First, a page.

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Boys Stealing Watermelons Bank
by F.H. Griffith - HOBBIES Magazine - September, 1965

65-09.JPG (25300 bytes)

Mechanical banks that have to do with or represent farm scenes and country life are particular favorites among many of the collectors of the animated toy savings devices. This nostalgic subject matter is well represented by a limited number of the mechanicals, and while there are not too many, there are enough to form an interesting, desirable group. Those we have covered so far in article form are Milking Cow (HOBBIES, August, 1953), Uncle Remus (HOBBIES, October, 1953), Pump & Bucket (HOBBIES, April, 1962), Hen & Chick (HOBBIES, June, 1962), Boy Robbing Bird’s Nest (HOBBIES, January, 1963), Weeden Plantation Savings Bank (HOBBIES, August, 1963), and Bad Accident (HOBBIES, May, 1965). Others as yet not covered in article form are Mule Entering Barn, I Always Did ’Spise A Mule, and our choice as No. 134 in the numerical classification, the Boys Stealing Watermelons. This bank most certainly well depicts a country type scene whose action theme was not an uncommon occurrence in years gone by. Under certain tempting circumstances the compulsive thought of some nice ripe watermelon was just too much to bear for many country boys, and any degree of controlled judgement simply went down the drain. The bank accurately represents a circumstance of this kind.

There is not too much known in any factual area as to the background of the Boys Stealing Watermelons. To the best of the writer’s knowledge, the designer of the bank is not known and so far no patent papers have turned up that would apply to this particular bank. Then too old catalog information is sadly lacking. Several features plus certain characteristics of the bank are helpful, however, in forming a fairly accurate judgment as to who made it. For one thing the number 133 which appears on the back plate of the bank is significant. In the same fashion the number 136 is on the Uncle Remus Bank and number 134 on the Zoo Bank (HOBBIES, November, 1963). In addition, all three banks bear striking similarities in their makeup, paint, and so on. Considering all factors the Boys Stealing Watermelons was most likely made by either of two concerns, Kyser & Rex of Phila., Pa., or the Mechanical Novelty Works of New Britain, Conn. The bank was probably produced by one of these companies in the 1885 to 1895 period.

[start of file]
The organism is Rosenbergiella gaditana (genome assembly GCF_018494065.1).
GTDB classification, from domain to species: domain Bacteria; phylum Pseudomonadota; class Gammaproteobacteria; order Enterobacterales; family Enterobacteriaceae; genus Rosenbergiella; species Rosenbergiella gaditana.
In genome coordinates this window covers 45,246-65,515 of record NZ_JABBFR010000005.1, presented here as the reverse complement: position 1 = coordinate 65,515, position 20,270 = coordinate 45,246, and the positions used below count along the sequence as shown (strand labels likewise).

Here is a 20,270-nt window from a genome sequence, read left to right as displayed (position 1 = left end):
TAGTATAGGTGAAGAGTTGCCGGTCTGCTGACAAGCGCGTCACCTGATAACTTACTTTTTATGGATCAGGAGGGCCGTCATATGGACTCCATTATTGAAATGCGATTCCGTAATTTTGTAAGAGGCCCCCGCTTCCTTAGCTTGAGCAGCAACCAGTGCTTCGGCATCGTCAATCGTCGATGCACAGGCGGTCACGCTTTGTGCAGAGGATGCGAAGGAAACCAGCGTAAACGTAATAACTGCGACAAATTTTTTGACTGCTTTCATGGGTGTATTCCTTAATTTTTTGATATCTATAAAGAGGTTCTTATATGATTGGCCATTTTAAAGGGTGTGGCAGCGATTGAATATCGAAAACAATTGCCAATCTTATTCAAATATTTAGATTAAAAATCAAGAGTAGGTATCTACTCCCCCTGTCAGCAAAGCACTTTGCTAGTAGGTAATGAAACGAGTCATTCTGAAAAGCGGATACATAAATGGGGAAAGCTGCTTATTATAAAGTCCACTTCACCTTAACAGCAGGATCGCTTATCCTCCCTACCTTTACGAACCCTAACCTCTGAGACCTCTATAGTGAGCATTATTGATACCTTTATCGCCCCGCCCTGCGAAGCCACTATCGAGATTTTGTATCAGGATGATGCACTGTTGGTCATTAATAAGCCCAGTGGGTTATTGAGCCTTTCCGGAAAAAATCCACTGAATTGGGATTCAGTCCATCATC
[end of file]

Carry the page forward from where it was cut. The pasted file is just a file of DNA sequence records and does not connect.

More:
The bank shown is in the fine collection of Leon Perelman of Merion, Pa. He obtained it a few years ago from an Eastern antique dealer. It is in good original condition and painted as follows: The simulated stonework base is white with black highlighting. Above this is a slanted area to represent ground and this is dark brown. The watermelon vine and watermelons are green. Two of the watermelons, the one the boy is reaching for and the one held by the boy on the fence, have white lines thereon. The dog house is tan with a red roof and the dog is black and silver with red mouth and nose. The boy in the prone position has a blue cap, red shirt, and yellow knee britches or knickers. The boy climbing the white fence has a yellow cap, blue shirt, and red knee britches or knickers. The green tree over the dog house is highlighted with yellow and red. A gold operating lever, located on the back of the dog house, completes the coloring of the bank.

To operate the bank a coin is first inserted in the provided slot in the roof of the dog house where it is held in place about halfway into the slot. The operating lever is then depressed. This causes the boy in the prone position to move his right arm down toward the watermelon. At the same time the dog moves out of the dog house toward the boy and the coin is automatically deposited in the bank. On releasing the lever the moving parts return to their normal positions ready for anther coin.

The Boys Stealing Watermelons, in addition to being a member of the group of country life type banks, is also representative of another small select group of object lesson banks. Some banks in this group taught a child what to do, but others, such as the Boy Robbing Bird’s Nest and Uncle Remus, are constructive in demonstrating what not to do. As example, the tree branch falls with the boy thereon when he is in the act of stealing the bird eggs. The Boys Stealing Watermelons has the same type what not to do object lesson, with the watch dog getting after the boys when in the act of stealing the watermelons. It’s a nice interesting bank and makes an attractive addition to a collection of the animated toy savings devices.

 

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